Abstract Diagnosis of ductal carcinoma in situ (DCIS) has increased dramatically in parallel with the increased use of screening mammography. There are specific mammographic findings, most associated with shapes (amorphous, fine and coarse pleomorphic, and fine linear) and distributions (linear and segmental) of calcifications that permit a reasonable sensitivity for detection of DCIS without an unreasonable decrease in specificity, especially in view of the dramatic decrease in breast cancer mortality associated with early detection. While some DCIS may never progress to invasive disease, at this time, we cannot make that separation. This should be an active area for research. Ductal carcinoma in situ (DCIS) is a distinct lesion of the breast that is a precursor to development of invasive carcinoma. Before the widespread use of screening mammography, DCIS accounted for less than 5% of breast cancers (1). Currently, this diagnosis is rendered in about 30% of cases. Some of the cases diagnosed as DCIS will not progress to invasive disease, and this has been offered as a risk of screening mammography (2,3). This argument is cogent if we had a means, at the detection phase, to determine which of these in situ malignancies will progress to invasive disease. At this point, it is not possible, with a high degree of certainty, to ascertain which in situ malignancy will progress to invasive disease from those that remain indolent. Certainly, studies aimed at which DCIS may progress and those that may not should be one of the most active areas for research, both at the detection and histology level. The histology diagnosis of DCIS increased with routine use of mammography (4), while the mortality from breast cancer, as verified by many worldwide screening trials, has decreased by at least 30%, in great part due to early nonclinical detection, almost entirely related to mammography (5,6). Thus, it becomes quite clear that until we possess the ability to assign different levels of concern for findings suggestive of DCIS, at both the detection and histology phase, we must continue searching and verifying the presence of in situ disease to help preserve the dramatic decrease in breast cancer mortality we see today. Materials and Methods/Results The detection of DCIS involves knowledge of the anatomy of the terminal ductal lobular unit (TDLU) (Figure 1) and the types and distributions of calcifications occurring in the terminal duct portion of the TDLU, which significantly raise the potential for the presence of DCIS (Figures 2 and 3). The specific forms of calcifications related to DCIS are amorphous, coarse and fine pleomorphic, and fine linear. The suspicious distributions are linear and segmental. The amorphous forms are small (2–300 μm) and hazy in appearance (Figure 4). Their association with malignancy, especially DCIS, is as high as 20% (7). Fine pleomorphic calcifications are more conspicuous than the amorphous forms but are also irregular in shape with the same size range as amorphous calcifications (Figure 5, A and B). Coarse pleomorphic calcifications are larger than the fine pleomorphic or amorphous calcifications but do not exceed 1 mm in size (Figure 6). A linear morphology is manifested as thin, irregular and discontinuous calcifications smaller than 0.5 mm (Figure 7). These can be associated with DCIS in up to 80% of cases. The linear and segmental distributions of calcifications are surrogate markers for disease distributed in the duct or ducts of TDLUs. The linear distribution represents calcifications arrayed in a line (Figure 8) suggesting a ductal deposit, while a segmental distribution suggests deposits in a duct and its branches. Distributions are equally as important as the shapes of calcifications and may be also associated with malignancy from 60% to 80% of the time (8). Figure 1 View largeDownload slide Terminal ductal lobular unit. The basic subgross histological unit in the breast is the terminal ductal lobular unit. There is a terminal duct and a lobule. The lobule is subdivided into acini. Figure 1 View largeDownload slide Terminal ductal lobular unit. The basic subgross histological unit in the breast is the terminal ductal lobular unit. There is a terminal duct and a lobule. The lobule is subdivided into acini. Figure 2 View largeDownload slide Spot magnification mammogram. The anatomy of the terminal ductal lobular unit is demonstrated on this magnification spot view with the lobule and acini filled with coarse heterogeneous calcifications (large arrow) and the terminal duct filled with linear forms of calcifications (small arrow). Pathology: comedo ductal carcinoma in situ. Figure 2 View largeDownload slide Spot magnification mammogram. The anatomy of the terminal ductal lobular unit is demonstrated on this magnification spot view with the lobule and acini filled with coarse heterogeneous calcifications (large arrow) and the terminal duct filled with linear forms of calcifications (small arrow). Pathology: comedo ductal carcinoma in situ. Figure 3 View largeDownload slide Histology of terminal ductal lobular unit. Figure 3 View largeDownload slide Histology of terminal ductal lobular unit. Figure 4 View largeDownload slide Spot magnification mammogram. Cluster of amorphous calcifications. Note the hazy appearance of these calcifications. Pathology: cribiform ductal carcinoma in situ. Figure 4 View largeDownload slide Spot magnification mammogram. Cluster of amorphous calcifications. Note the hazy appearance of these calcifications. Pathology: cribiform ductal carcinoma in situ. Figure 5 View largeDownload slide A) and B) Spot magnification mammograms. Two different patients with a segmental arrangement of fine pleomorphic calcifications. Pathology: comedo ductal carcinoma in situ. Figure 5 View largeDownload slide A) and B) Spot magnification mammograms. Two different patients with a segmental arrangement of fine pleomorphic calcifications. Pathology: comedo ductal carcinoma in situ. Figure 6 View largeDownload slide Spot magnification mammography. Cluster of coarse hetereogeneous calcifications. Note size of the individual particles approaching 1 mm (arrow). Pathology: benign fibroadenomatoid change. Figure 6 View largeDownload slide Spot magnification mammography. Cluster of coarse hetereogeneous calcifications. Note size of the individual particles approaching 1 mm (arrow). Pathology: benign fibroadenomatoid change. Figure 7 View largeDownload slide Spot magnification mammogram. A segmental arrangement of fine linear calcifications. Pathology: comedo ductal carcinoma in situ. Figure 7 View largeDownload slide Spot magnification mammogram. A segmental arrangement of fine linear calcifications. Pathology: comedo ductal carcinoma in situ. Figure 8 View largeDownload slide Spot magnification mammogram. Linear arrangement of punctate calcifications. Pathology: cribiform ductal carcinoma in situ. Figure 8 View largeDownload slide Spot magnification mammogram. Linear arrangement of punctate calcifications. Pathology: cribiform ductal carcinoma in situ. To clearly understand the interplay of risk and benefit related to detection of DCIS, some understanding of the receiver operating characteristic (ROC) curve is warranted. If we define a benefit as detection of histologically proven DCIS and risk as a false-positive benign event, the ROC curve allows us to see how the true-positive and false-positive events interact. As is demonstrated in Figure 9, the combination of sensitivity and specificity is defined as accuracy of the examination and is represented by the area under the curve. Most importantly, as the sensitivity of the examination increases (the ability to identify DCIS in the population tested from all DCIS in that population), the specificity of the examination (the ability of the examination to define those without DCIS from all without DCIS in the population tested) decreases. Put another way, as the false positives increase the false negatives or missed DCIS decrease. As a test improves in accuracy, the apex of the curve will move toward the left increasing both sensitivity and specificity. However, one can maintain an identical accuracy but either increase or decease sensitivity or specificity at the expense of the other. This will indicate movement along an ROC curve but not displacement of that curve upward and to the left. As ones accuracy increases to the 85%–90% level, it will become difficult to further reasonably improve accuracy. If the goal of screening is to detect early breast cancer (DCIS), the false negatives may be decreased and sensitivity for detecting these events increased by increasing the false positives and decreasing the specificity (more benign workups and percutaneous biopsies). This is one definition of the benefit to risk ratio. If we calculate this ratio, defining the benefit of breast cancer detection by annual screening vs the risk of producing a breast cancer by the screening process, that ratio is about 55:1 (9,10). If ones accuracy is suboptimal, education concerning the test (mammography) and features depicted by the test can increase the accuracy and move the curve up and to the left. This underlines the importance of Continuing Medical Education for mammography as well as other breast imaging techniques. Figure 9 View largeDownload slide Receiver operating characteristic curve. Figure 9 View largeDownload slide Receiver operating characteristic curve. Conclusion What are the facts related to detection and management of DCIS? The detection of DCIS is a mammographic and almost always not a clinical event. When rates of DCIS were compared from a pre-mammography era with the one in which mammography was in widespread use, the total number of DCIS was 200% higher than expected when these eras were compared (11). The National Surgical Adjuvant Breast and Bowel Project B24 trial (12) demonstrated a 7-year risk of recurrence of 11.1% for DCIS treated with radiation therapy and lumpectomy. Untreated comedo DCIS may lead to invasive disease in 1–5 years, and untreated non-comedo DCIS may lead to invasive disease in 5–15 years. Approximately 25%–30% of DCIS may never progress to invasive malignancy. However, at this point we cannot determine, with any degree of significance, which will and which will not progress. Breast cancer mortality relative risk for eight world trials comparing populations using mammography with those not utilizing mammography ranged from 0.68 to 1.02 (5,6). Breast cancer mortality relative risk comparing the screening epoch with the prescreening epoch ranged from 0.41 to 0.67 (13). There has been a 30% decrease in mortality in the United States beginning at the time of widespread use of screening mammography. These facts compel us to not trivialize DCIS and until there is information that allows one to separate the progressive from nonprogressive DCIS, detection must continue or we potentially place in jeopardy the historic strides made in decreasing mortality from breast cancer. References 1. Rosner D,  Bedwani RN,  Vana J, et al.  Non-invasive breast carcinoma: results of a national survey by the American College of Surgeons,  Ann Surg ,  1980, vol.  192  2(pg.  139- 147) Google Scholar CrossRef Search ADS PubMed  2. Blichert-Toft M,  Graversen HP,  Andersen J, et al.  In sity breast carcinomas: a population-based study on frequency, growth pattern, and clinical aspects,  World J Surg ,  1988, vol.  12 (pg.  845- 851) Google Scholar CrossRef Search ADS PubMed  3. Ward BA,  McKhann CF,  Ravikumar TS.  Ten-year follow-up of breast carcinoma in situ in Connecticut,  Arch Surg ,  1992, vol.  127  12(pg.  1392- 1395) Google Scholar CrossRef Search ADS PubMed  4. Barreau B,  deMascarel I,  Feuga C, et al.  Mammography of ductal carcinoma in situ of the breast: review of 909 cases with radiographic-pathologic correlation,  Eur J Radiol ,  2005, vol.  54  1(pg.  55- 61) Google Scholar CrossRef Search ADS PubMed  5. Tabar L,  Duffy SW,  Burhenne LW, et al.  New Swedish breast cancer detection results for women aged 40-49,  Cancer ,  1993, vol.  72  4 suppl(pg.  1437- 1448) Google Scholar CrossRef Search ADS PubMed  6. Tabar L,  Yen MF,  Vitak B, et al.  Mammography service screening and mortality in breast cancer patients: 20 year follow up before and after introduction of screening,  Lancet ,  2003, vol.  361  9367(pg.  1405- 1410) Google Scholar CrossRef Search ADS PubMed  7. Berg W,  Arnoldus CL,  Teferra E.  Biopsies of amorphous breast calcifications: pathologic outcome and yield at stereotactic biopsy,  Radiology ,  2001, vol.  221  2(pg.  495- 503) Google Scholar CrossRef Search ADS PubMed  8. Liberman L,  Abramson AF,  Squires FB,  Glassman JR,  Morris EA,  Dershaw DD.  The breast imaging reporting and data system: positive predictive value of mammographic features and final assessment categories,  AJR Am J Roentgenol ,  1998, vol.  171  1(pg.  35- 40) Google Scholar CrossRef Search ADS PubMed  9. Committee to Assess Health Risks from Exposure to Low levels of Ionizing Radiation,  Board of Radiation Effects Research, Division on Earth and Life Studies, National Research Council of the National Academies. Health Risks From Exposure to Low Levels of Ionizing Radiation: BEIR VII, Phase 2 ,  2006 Washington, DC National Academies Press 10. Hendrick RE,  Pisano ED,  Averbukh A, et al.  Comparison of acquisition parameters and breast dose in digital mammography and screen-film mammography in the American College of Radiology Imaging Network (ACRIN) Digital Mammographic Imaging Screening Trial (DMIST),  AJR Am J Roentgenol ,  2010pg.  194  11. Ernester VL,  Barclay J,  Kerlikowske K, et al.  Incidence and treatment for ductal carcinoma in situ of the breast,  JAMA ,  1996, vol.  275  12(pg.  913- 918) Google Scholar CrossRef Search ADS PubMed  12. Fisher B,  Dignam J,  Wolmark W, et al.  Tamoxifen in treatment of intraductal breast cancer: National Surgical Adjuvant Breast and Bowel Project B-24 randomised controlled trial,  Lancet ,  1999, vol.  353  9169(pg.  1993- 2000) Google Scholar CrossRef Search ADS PubMed  13. The Swedish Organised Service Screening Education Group Reduction in breast cancer mortality from organised service screening with mammography, 1: further confirmation with extended data,  Cancer Epdemiol Biomarkers Prev ,  2006, vol.  15 (pg.  45- 51) CrossRef Search ADS   © The Author 2010. Published by Oxford University Press.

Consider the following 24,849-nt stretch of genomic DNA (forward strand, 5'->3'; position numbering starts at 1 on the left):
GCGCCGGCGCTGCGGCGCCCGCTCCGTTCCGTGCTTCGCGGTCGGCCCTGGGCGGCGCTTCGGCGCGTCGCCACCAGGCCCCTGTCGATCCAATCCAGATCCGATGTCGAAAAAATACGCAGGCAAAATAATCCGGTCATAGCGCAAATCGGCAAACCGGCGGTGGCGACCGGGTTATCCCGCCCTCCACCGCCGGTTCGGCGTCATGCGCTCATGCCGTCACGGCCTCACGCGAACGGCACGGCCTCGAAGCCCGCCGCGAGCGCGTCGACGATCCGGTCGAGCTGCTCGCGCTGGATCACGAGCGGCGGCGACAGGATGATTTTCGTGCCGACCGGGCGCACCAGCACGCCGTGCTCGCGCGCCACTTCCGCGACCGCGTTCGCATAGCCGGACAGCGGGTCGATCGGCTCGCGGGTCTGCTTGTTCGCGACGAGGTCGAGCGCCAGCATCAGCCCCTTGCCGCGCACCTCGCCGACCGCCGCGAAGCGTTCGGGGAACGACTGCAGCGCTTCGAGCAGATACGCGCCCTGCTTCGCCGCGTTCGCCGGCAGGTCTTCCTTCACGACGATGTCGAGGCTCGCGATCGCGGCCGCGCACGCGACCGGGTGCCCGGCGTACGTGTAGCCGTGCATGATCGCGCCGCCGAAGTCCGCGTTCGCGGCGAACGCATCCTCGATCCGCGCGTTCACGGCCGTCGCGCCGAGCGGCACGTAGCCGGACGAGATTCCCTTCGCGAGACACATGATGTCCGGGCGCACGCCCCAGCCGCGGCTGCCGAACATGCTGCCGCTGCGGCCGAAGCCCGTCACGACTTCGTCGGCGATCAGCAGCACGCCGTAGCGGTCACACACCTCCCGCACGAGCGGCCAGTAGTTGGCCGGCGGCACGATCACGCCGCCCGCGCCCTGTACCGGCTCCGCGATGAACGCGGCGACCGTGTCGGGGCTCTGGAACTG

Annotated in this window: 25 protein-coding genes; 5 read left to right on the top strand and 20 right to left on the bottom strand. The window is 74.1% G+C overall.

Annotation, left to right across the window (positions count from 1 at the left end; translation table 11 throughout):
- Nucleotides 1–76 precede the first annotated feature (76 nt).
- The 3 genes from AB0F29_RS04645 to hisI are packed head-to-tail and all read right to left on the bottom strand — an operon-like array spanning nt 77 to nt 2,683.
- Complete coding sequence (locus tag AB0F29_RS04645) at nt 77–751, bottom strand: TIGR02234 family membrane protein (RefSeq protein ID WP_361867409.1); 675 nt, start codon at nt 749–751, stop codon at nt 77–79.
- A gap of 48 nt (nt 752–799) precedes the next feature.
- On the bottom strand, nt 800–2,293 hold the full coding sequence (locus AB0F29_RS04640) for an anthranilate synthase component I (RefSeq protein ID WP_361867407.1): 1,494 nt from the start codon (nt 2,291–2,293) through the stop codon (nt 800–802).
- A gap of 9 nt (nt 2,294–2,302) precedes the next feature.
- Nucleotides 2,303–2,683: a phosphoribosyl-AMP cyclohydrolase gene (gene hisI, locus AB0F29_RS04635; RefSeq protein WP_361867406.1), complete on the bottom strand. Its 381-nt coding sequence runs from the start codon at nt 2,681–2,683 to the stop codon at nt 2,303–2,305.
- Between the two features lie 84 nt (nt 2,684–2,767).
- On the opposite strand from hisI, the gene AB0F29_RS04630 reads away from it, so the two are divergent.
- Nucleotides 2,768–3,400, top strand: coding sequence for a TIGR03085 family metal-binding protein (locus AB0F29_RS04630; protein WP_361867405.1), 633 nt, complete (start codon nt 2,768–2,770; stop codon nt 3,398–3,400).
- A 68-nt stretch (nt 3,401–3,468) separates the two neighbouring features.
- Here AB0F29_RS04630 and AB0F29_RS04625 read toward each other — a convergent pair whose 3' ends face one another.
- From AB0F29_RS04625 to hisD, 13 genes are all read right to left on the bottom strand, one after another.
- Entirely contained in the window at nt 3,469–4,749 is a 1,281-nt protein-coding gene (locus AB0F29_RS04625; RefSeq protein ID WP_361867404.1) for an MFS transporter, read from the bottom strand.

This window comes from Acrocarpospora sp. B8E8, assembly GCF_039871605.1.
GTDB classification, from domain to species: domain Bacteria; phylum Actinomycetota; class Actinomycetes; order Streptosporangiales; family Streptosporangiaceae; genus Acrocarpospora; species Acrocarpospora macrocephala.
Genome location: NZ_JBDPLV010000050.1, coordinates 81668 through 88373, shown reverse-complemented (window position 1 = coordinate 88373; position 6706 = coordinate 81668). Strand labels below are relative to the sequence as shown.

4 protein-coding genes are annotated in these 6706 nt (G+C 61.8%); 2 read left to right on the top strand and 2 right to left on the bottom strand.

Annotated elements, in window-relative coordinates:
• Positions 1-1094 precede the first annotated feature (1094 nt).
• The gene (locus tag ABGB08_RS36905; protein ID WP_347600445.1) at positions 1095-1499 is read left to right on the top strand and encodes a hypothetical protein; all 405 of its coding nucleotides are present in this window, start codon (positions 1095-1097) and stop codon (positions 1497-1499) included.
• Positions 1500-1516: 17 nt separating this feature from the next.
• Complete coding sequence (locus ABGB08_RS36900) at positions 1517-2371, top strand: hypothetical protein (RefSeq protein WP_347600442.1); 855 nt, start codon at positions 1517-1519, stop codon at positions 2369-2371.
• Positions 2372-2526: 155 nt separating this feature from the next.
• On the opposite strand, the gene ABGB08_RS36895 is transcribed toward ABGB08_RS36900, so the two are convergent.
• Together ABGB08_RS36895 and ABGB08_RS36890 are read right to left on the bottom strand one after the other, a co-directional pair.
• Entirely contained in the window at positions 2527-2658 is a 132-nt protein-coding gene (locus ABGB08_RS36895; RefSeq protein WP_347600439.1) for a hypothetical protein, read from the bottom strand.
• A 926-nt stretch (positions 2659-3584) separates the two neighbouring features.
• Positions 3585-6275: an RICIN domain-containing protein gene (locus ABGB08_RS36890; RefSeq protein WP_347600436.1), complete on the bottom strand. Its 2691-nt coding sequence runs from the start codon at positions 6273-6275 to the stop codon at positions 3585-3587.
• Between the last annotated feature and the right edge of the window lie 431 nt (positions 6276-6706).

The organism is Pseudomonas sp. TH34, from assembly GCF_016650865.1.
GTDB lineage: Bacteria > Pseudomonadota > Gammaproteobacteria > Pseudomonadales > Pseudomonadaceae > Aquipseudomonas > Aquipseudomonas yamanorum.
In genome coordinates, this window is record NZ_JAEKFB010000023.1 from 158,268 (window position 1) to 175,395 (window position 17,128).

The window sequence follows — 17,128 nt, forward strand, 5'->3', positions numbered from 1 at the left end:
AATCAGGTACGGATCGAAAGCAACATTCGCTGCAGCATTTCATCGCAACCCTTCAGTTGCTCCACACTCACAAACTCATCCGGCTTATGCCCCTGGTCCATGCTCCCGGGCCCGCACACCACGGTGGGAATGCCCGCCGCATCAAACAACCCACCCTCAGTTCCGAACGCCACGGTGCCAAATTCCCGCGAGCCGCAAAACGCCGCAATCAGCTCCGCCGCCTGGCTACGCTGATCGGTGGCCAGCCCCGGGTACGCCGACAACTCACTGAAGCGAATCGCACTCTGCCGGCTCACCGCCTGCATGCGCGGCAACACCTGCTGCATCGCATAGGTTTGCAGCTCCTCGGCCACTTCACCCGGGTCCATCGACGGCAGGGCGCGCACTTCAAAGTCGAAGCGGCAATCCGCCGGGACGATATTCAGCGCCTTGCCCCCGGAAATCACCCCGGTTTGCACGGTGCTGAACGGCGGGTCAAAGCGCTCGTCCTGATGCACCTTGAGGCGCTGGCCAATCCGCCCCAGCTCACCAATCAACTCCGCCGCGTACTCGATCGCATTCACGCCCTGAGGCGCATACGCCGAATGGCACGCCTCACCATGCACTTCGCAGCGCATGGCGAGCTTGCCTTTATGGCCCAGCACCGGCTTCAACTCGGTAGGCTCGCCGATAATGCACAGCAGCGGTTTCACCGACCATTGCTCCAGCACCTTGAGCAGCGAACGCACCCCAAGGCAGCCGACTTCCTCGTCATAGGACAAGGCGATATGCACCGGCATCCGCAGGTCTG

Journal

JNCI MonographsOxford University Press

Published: Oct 1, 2010